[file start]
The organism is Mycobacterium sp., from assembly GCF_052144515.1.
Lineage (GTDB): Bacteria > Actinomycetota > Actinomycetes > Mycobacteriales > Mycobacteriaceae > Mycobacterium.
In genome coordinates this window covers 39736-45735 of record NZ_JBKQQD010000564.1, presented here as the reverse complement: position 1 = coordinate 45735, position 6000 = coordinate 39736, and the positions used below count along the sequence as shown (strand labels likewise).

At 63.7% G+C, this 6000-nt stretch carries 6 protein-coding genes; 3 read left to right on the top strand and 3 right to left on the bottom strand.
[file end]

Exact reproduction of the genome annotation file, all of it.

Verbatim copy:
The organism is Mycobacterium sp., from assembly GCF_052144515.1.
Lineage (GTDB): Bacteria > Actinomycetota > Actinomycetes > Mycobacteriales > Mycobacteriaceae > Mycobacterium.
In genome coordinates this window covers 39736-45735 of record NZ_JBKQQD010000564.1, presented here as the reverse complement: position 1 = coordinate 45735, position 6000 = coordinate 39736, and the positions used below count along the sequence as shown (strand labels likewise).

At 63.7% G+C, this 6000-nt stretch carries 6 protein-coding genes; 3 read left to right on the top strand and 3 right to left on the bottom strand.